Ascension Islands

About the territory

Ascension Island was first discovered in 1501 by a Portuguese seafarer, Joao da Nova Castella, but remained uninhabited until 1815 when a British naval garrison was located on the island whilst Napoleon Bonaparte was incarcerated on Saint Helena. In 1823 it was taken over by the Royal Marines and it remained under the supervision of the British Board of Admiralty until 1922 when it became a dependency of Saint Helena. From 1922 until 1964 the island was managed by the Eastern Telegraph Company (renamed Cable & Wireless in 1934). In 1964 an Administrator was appointed.

Located in the South Atlantic at latitude 7° 57’ South, longitude 14° 22’ West, Ascension Island is about 1125 km northwest of the island of Saint Helena. A volcanic island which is around one million years old it has a total land area of 88 km2. The climate is sub-tropical with temperatures ranging between 20oC and 32oC. Showers occur throughout the year with January-April being the wettest period. Annual rainfall is as much as 680mm on Green Mountain and as little as 130mm in the lowlands. There are a number of sea stacks and one small island, Boatswainbird Island, of about 5 ha.

The population on the Island is not permanent, it is mainly made up of employees and families of the organisations working on the island, and the last count on the March 2010 was 884 comprising 696 Saint Helena citizens, 106 UK citizens, 70 US citizens and 12 others. There are five settlements on the island including two military bases.

Biodiversity

The Kew online herbarium states that there are very few native plants on Ascension Island. There are probably 25 native vascular plants of which six ferns and six flowering plants are endemic. Most are threatened with extinction.

Ascension Island has 311 recorded species of land animals including a few that are now extinct. About 95 species are considered to be native including two marine turtles, 12 seabirds and two extinct landbirds. At least 138 species were probably introduced and 78 are of dubious status. There are about 29 endemic invertebrates including three genera of arthropods. There are no native species of terrestrial reptiles, amphibians or mammals except that the island is a major breeding site for green turtles (Chelonia midas).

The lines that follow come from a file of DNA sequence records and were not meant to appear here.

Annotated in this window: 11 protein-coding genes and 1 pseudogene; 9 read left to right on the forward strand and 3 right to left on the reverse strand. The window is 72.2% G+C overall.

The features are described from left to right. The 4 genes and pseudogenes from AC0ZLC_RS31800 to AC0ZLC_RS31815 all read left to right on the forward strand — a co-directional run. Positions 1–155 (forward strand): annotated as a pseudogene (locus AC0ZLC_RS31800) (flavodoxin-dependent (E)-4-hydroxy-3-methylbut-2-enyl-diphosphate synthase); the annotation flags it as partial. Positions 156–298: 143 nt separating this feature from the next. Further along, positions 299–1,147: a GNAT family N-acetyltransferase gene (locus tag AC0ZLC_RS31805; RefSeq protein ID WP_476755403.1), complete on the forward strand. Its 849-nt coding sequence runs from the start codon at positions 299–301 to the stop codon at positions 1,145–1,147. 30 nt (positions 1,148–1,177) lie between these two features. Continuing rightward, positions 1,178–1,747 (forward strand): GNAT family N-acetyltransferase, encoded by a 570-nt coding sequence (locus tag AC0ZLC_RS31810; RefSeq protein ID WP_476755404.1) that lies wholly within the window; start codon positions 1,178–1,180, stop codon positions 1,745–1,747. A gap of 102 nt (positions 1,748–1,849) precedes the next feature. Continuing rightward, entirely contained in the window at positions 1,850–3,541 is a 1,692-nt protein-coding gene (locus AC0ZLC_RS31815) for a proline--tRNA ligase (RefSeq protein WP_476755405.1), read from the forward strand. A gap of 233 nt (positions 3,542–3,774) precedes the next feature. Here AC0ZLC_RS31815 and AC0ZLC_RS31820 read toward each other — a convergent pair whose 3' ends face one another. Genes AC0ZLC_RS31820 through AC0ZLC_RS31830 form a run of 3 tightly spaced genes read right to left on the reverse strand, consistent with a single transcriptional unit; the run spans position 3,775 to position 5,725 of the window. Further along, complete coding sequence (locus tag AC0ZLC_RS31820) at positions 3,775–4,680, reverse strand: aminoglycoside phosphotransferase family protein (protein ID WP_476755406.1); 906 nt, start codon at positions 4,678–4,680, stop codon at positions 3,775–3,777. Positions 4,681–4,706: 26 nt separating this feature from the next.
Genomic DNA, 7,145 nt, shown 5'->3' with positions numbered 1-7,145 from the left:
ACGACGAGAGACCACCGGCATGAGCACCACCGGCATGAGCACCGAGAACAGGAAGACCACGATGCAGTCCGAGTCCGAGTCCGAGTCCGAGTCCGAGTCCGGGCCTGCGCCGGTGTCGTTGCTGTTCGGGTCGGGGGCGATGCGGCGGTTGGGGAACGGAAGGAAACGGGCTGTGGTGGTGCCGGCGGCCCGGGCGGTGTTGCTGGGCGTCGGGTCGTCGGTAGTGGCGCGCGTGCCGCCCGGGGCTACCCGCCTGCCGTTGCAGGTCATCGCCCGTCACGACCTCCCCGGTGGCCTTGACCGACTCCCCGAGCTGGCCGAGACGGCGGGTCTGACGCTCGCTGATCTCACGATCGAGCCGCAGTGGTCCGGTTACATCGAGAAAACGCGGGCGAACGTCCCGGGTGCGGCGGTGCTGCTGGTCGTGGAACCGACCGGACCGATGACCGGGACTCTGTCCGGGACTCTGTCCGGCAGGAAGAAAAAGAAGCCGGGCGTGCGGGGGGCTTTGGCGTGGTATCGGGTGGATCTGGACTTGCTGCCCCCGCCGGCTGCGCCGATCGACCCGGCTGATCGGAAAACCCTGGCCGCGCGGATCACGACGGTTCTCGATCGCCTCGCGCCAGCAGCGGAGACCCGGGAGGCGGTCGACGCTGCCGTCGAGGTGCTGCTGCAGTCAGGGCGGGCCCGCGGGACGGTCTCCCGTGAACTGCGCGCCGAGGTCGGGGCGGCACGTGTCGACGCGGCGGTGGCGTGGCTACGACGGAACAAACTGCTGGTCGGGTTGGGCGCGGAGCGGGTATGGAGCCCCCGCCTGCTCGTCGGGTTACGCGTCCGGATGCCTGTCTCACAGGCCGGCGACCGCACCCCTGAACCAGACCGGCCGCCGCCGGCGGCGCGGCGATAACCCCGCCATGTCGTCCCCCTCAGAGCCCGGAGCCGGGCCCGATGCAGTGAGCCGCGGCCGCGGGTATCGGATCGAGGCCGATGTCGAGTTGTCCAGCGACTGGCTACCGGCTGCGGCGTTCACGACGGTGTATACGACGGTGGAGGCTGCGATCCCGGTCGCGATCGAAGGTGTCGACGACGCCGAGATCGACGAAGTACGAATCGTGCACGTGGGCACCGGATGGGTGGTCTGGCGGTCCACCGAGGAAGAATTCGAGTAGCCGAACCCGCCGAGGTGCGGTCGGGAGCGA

There are four introduced species of reptile have been recorded with two known to be widespread (Gray’s Leaf-toed Gecko (Hemidactylus mercatorius) and Weigmann’s Swift (Liolaemus wiegmanni)). There is also a record of an African Clawed Frog but it is unclear if this species has become established.

There are eleven species of breeding seabirds including one endemic species, the Ascension Frigatebird (Fregata aquila). Most seabirds are now restricted to Boatswainbird Island or the inshore stacks rather than on the mainland. There are five resident landbirds, all introduced.

Policy/Strategy background

Ascension Island has an Environment Charter signed jointly with the UK Government. Guiding Principle 7 is to safeguard and restore native species, habitats and landscape features, and control or eradicate invasive species. Under the associated commitment 2 the government of Ascension Island will ensure the protection and restoration of key habitats, species and landscape features through legislation and appropriate management structures and mechanisms, including a protected area policy, and attempt the control and eradication of invasive species.

A South Atlantic Invasive Species Strategy and Action Plan agreed by the Governments of Ascension Island, Saint Helena, Tristan da Cunha, the Falkland Islands and South Georgia and the South Sandwich Islands was published in October 2010. This set out a number of strategic aims for the South Atlantic Overseas Territories in order to develop effective prevention and response measures for invasive species and thus reduce damage to their natural heritage, communities, livelihoods and options for future development. Key actions are grouped under five objectives: (A) Building awareness and support; (B) Co-ordination, co-operation and capacity-building; (C) Prevention; (D) Monitoring, early detection and rapid response; (E) Control, management and restoration.


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